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"As long as human rights are violated, there can be no foundation for peace. How can peace grow where speaking the truth is itself a crime?"

Scholars Cautiously Optimistic Over Latest 'pragmatic' Offer

June 18, 2008

Klaudia Lee
South China Morning Post (SCMP)
June 17, 2008 

The latest overture by the Dalai Lama may have raised hopes that a
more favourable atmosphere for talks can be created between his
envoys and Beijing when the two sides are expected to sit down again
next month.

Yet while describing the latest offer as a "pragmatic" move, mainland
scholars are cautious about its effect, given that both sides remain
at loggerheads over the thorniest issue - Beijing's contention that
the Dalai Lama is seeking Tibetan independence.

Tanzen Lhundup, of the Chinese Centre for Tibetan Studies in Beijing,
said of particular significance in the Dalai Lama's latest gesture
was his offer to send representatives to the mainland to persuade
Tibetans not to protest.

"It is the first time he has made such an offer. It's a new measure,
which is heading in a constructive and pragmatic direction. I think
it's a friendly gesture," Tanzen Lhundup said.

However, despite the Dalai Lama's overtures, which also included his
calls in Sydney last week for Tibetans not to disrupt the Olympic
Games and the torch relay when it visited the Himalayan region,
Tanzen Lhundup said the most crucial issue had not been resolved.

"What did he mean by resolving the issue under the Chinese
constitution? Did he recognise the Tibetan Autonomous Region as it
has been running for the past 50 years?"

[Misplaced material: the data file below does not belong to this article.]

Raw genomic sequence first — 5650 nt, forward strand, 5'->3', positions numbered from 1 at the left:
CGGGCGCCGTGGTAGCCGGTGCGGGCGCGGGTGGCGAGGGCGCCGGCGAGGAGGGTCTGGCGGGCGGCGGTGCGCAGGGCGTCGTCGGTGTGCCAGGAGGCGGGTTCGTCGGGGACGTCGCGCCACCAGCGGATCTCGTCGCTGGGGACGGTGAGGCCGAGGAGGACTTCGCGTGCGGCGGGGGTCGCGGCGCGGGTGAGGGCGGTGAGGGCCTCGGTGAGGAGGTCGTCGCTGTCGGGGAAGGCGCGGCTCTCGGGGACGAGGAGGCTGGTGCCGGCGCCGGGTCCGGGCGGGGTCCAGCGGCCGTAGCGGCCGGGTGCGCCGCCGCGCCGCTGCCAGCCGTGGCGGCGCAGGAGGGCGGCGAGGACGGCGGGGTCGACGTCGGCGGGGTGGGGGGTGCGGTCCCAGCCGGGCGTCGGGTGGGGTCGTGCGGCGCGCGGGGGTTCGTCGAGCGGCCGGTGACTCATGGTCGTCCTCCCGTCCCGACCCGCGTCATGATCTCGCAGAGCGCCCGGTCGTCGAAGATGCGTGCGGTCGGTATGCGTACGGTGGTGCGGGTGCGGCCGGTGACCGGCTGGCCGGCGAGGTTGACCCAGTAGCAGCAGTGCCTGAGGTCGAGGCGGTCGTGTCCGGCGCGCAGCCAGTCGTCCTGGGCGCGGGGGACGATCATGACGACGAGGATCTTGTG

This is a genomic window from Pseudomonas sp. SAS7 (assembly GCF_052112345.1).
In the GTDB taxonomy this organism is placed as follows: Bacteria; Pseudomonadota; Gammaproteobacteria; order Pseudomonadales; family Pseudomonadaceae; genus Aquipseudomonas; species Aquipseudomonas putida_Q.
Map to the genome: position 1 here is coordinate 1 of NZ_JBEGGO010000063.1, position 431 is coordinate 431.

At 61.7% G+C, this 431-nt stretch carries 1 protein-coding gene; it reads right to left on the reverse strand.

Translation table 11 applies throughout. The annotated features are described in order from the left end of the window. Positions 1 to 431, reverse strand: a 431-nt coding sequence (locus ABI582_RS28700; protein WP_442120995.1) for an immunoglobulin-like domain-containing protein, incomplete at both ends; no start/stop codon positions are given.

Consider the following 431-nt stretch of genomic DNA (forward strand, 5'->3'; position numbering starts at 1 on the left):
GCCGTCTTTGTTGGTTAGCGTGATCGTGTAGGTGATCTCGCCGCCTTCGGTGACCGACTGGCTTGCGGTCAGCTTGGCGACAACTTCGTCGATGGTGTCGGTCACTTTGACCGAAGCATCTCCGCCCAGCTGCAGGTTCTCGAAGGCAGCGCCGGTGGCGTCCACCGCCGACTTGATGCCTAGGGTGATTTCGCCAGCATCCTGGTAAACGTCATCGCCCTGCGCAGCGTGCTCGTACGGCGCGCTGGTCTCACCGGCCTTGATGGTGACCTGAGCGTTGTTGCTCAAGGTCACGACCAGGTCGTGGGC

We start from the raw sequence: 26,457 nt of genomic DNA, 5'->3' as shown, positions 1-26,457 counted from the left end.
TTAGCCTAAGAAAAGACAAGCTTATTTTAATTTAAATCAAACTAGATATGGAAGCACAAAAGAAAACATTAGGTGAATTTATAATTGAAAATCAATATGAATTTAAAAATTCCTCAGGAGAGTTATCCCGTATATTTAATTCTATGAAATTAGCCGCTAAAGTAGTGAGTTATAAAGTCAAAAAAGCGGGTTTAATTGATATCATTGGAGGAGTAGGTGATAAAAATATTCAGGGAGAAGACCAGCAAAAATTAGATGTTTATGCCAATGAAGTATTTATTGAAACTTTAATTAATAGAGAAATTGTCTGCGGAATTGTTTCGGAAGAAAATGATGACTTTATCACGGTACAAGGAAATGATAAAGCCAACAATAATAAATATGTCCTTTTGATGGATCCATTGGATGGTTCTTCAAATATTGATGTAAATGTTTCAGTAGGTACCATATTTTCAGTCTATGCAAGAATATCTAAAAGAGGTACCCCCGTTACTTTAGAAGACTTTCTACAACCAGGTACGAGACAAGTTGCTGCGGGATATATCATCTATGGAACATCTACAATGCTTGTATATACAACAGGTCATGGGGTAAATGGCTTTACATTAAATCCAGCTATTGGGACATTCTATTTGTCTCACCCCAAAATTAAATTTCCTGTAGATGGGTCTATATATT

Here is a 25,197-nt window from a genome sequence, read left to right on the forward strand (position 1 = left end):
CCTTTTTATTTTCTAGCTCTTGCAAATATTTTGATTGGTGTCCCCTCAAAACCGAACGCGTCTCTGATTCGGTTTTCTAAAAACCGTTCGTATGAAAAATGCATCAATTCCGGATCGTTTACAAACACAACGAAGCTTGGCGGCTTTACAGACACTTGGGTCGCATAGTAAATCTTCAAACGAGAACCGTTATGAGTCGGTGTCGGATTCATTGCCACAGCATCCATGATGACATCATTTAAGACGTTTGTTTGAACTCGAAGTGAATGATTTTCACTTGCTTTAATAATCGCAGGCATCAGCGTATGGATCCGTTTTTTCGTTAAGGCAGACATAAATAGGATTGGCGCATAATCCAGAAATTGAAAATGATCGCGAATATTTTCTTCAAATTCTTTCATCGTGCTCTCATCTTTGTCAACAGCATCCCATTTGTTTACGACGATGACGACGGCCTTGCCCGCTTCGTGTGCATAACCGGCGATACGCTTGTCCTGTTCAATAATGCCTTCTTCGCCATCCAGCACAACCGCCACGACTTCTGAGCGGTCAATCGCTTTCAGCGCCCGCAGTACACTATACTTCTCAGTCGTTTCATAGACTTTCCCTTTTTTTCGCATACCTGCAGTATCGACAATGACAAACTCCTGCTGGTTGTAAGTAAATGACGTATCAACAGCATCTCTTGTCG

Beijing has insisted the Dalai Lama is not honouring his promise to
end calls for independence, despite statements to the contrary.
Beijing is particularly suspicious of his proposal for a greater
Tibet -- encompassing all Tibetan-inhabited areas including the
existing Tibetan Autonomous Region and parts of Sichuan, Yunnan,
Qinghai and Gansu -- which it sees as a form of separatist activity.

Samdhong Rinpoche, prime minister of the Tibetan government-in-exile,
says that what the Dalai Lama wants is merely "general autonomy" for
the 6 million Tibetans in China.

However, Tanzen Lhundup said the Dalai Lama was unclear as to whether
he wanted to set up a new regime under the Chinese constitution or
recognised the existing autonomous region.

"I think he should make clear his stance on this issue ... and that
he should take a more pragmatic and constructive approach in dealing
with this issue."

After deadly protests broke out in Lhasa on March 14, both sides held
"informal talks" in Shenzhen on May 4, during which they agreed to
continue "contacts and consultations".

Beijing has repeatedly stressed that the Dalai Lama's side must stop
separatist activities, inciting violence and disruptions to the
Beijing Olympics, to create the proper conditions for talks.

Lozang Khaskrub, associate professor at the Tibetan Studies Institute
at the Central University for Nationalities, said he believed much
time was still needed before the negative impact of the Lhasa
protests could be "diluted".

Lozang Khaskrub said Beijing had often regarded the autonomy that the
Dalai Lama called for as "de facto independence".
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